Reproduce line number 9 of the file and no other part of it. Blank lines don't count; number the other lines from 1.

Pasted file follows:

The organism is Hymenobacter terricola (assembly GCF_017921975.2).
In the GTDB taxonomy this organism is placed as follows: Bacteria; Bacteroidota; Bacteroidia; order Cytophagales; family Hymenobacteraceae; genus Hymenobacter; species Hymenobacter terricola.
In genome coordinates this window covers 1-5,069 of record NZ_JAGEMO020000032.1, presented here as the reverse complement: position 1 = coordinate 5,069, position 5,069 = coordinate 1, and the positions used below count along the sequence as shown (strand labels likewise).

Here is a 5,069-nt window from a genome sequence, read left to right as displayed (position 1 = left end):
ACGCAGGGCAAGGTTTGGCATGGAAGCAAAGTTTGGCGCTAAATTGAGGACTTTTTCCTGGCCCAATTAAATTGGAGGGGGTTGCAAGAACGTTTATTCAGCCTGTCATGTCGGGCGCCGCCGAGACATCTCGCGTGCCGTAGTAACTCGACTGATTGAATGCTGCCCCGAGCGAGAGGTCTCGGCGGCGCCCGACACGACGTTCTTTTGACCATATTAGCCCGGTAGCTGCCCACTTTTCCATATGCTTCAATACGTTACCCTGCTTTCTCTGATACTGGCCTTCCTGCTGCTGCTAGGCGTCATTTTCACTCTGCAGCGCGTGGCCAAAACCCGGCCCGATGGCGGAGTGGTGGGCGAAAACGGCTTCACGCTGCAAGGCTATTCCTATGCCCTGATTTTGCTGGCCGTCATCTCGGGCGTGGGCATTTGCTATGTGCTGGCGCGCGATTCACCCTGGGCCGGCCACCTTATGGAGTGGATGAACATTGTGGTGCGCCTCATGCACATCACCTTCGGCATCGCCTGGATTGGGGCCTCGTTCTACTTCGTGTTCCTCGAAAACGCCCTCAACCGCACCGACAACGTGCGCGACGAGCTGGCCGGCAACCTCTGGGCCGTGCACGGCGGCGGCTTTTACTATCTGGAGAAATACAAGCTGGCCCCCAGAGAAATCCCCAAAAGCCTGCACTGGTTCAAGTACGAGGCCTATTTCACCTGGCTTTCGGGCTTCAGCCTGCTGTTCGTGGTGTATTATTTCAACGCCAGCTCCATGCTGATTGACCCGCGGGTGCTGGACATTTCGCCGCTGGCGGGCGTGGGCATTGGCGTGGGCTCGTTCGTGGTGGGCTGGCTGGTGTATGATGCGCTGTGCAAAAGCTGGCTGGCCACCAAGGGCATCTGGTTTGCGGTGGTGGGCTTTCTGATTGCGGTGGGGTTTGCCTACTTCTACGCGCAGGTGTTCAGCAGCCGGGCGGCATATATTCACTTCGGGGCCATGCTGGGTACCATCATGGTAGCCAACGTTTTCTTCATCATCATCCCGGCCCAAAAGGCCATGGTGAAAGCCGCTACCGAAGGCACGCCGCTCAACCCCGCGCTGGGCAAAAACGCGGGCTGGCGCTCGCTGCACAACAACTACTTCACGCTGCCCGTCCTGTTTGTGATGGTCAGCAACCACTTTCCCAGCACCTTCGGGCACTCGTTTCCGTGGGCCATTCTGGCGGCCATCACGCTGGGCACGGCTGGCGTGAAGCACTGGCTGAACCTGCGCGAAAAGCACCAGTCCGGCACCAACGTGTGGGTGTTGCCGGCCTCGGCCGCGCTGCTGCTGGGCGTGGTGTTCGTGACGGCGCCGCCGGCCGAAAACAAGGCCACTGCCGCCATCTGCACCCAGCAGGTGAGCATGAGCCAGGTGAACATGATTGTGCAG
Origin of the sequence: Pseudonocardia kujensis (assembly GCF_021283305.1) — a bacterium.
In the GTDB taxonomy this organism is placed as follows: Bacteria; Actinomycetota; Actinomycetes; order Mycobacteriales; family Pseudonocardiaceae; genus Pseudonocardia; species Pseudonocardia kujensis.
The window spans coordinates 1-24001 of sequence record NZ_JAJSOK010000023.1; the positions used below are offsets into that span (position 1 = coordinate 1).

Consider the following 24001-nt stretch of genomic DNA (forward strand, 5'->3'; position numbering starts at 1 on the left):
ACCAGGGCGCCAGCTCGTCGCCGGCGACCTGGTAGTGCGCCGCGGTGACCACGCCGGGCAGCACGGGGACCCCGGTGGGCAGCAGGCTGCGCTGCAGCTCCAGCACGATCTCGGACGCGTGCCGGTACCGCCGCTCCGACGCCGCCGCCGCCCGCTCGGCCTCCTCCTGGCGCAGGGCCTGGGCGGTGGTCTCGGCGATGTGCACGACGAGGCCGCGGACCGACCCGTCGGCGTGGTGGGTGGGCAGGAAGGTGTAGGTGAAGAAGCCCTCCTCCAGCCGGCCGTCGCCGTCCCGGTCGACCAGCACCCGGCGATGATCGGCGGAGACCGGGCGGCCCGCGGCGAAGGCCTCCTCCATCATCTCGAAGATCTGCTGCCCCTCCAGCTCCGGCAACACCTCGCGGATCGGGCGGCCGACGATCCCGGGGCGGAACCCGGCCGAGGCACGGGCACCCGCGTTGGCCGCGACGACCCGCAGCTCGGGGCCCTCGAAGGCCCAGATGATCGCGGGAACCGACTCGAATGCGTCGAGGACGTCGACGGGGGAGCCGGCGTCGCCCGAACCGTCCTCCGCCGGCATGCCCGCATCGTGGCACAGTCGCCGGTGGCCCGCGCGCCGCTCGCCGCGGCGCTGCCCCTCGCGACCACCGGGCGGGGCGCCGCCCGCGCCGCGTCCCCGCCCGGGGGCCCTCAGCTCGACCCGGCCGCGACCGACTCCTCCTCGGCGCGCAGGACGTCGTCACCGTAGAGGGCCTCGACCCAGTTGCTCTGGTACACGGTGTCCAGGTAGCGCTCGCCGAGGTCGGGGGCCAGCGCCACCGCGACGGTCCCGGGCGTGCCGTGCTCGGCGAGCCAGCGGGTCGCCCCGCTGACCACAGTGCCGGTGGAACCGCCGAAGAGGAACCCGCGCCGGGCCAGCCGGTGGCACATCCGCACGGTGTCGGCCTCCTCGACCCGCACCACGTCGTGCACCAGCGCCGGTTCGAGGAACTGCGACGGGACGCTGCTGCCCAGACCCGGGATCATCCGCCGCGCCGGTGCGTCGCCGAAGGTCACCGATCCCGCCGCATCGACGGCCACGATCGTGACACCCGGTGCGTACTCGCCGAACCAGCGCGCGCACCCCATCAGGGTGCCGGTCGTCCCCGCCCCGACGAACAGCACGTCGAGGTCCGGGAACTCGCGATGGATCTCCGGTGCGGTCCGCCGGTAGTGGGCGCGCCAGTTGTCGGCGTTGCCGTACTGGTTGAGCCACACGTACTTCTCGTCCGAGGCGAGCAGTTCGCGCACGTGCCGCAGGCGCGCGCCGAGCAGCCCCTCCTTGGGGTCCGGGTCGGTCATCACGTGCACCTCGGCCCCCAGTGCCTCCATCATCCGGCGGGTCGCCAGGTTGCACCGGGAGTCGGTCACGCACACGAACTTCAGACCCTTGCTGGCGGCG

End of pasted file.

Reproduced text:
Consider the following 24001-nt stretch of genomic DNA (forward strand, 5'->3'; position numbering starts at 1 on the left):